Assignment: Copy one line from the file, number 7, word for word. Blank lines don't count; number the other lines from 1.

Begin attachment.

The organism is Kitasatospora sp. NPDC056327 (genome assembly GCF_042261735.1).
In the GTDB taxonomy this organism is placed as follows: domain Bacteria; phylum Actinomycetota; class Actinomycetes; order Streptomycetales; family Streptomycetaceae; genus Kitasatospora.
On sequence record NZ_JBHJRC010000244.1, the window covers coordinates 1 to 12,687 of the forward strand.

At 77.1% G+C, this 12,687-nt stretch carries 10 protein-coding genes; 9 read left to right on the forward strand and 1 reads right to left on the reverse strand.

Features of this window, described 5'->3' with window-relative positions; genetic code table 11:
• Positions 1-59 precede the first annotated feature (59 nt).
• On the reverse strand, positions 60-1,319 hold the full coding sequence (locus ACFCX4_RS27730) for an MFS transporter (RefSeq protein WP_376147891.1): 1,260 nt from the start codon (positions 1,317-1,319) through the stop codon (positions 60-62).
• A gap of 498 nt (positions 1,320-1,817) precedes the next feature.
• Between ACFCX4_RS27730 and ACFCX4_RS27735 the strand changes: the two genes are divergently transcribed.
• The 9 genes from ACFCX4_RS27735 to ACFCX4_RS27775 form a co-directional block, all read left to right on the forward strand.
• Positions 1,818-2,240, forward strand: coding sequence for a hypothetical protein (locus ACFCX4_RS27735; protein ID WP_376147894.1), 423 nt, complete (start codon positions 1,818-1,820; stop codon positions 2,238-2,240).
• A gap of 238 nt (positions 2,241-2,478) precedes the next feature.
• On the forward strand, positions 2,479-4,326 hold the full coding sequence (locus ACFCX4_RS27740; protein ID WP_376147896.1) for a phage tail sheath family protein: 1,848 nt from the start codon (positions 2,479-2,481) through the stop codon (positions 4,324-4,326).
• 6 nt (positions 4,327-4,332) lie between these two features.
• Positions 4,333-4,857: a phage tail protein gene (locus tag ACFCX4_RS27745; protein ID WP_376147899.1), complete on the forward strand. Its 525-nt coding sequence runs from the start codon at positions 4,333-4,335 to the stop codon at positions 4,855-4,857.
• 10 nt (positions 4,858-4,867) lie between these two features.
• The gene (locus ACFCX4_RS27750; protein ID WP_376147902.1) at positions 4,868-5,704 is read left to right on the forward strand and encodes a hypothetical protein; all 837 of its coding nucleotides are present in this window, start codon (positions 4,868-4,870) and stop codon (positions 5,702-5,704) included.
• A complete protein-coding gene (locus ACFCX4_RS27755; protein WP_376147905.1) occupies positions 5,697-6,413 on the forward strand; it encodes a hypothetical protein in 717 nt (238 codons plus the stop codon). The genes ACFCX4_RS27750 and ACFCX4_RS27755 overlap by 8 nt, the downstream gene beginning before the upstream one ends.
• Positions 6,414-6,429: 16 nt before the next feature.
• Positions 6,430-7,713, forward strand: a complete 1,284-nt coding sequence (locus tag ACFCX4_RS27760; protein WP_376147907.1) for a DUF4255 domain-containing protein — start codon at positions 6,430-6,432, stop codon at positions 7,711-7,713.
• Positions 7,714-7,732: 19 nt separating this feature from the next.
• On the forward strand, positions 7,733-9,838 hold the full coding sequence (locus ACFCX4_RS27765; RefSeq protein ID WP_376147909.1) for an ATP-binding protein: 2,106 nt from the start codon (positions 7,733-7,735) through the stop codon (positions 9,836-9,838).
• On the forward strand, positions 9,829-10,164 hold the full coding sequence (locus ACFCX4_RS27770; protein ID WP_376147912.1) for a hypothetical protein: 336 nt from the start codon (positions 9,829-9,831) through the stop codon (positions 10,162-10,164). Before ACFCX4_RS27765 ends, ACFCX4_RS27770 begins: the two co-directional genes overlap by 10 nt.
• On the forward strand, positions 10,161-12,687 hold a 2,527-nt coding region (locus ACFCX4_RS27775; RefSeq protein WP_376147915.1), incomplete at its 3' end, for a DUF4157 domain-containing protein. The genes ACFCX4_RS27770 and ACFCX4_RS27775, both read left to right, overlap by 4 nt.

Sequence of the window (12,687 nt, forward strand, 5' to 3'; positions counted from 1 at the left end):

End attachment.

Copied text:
• On the reverse strand, positions 60-1,319 hold the full coding sequence (locus ACFCX4_RS27730) for an MFS transporter (RefSeq protein WP_376147891.1): 1,260 nt from the start codon (positions 1,317-1,319) through the stop codon (positions 60-62).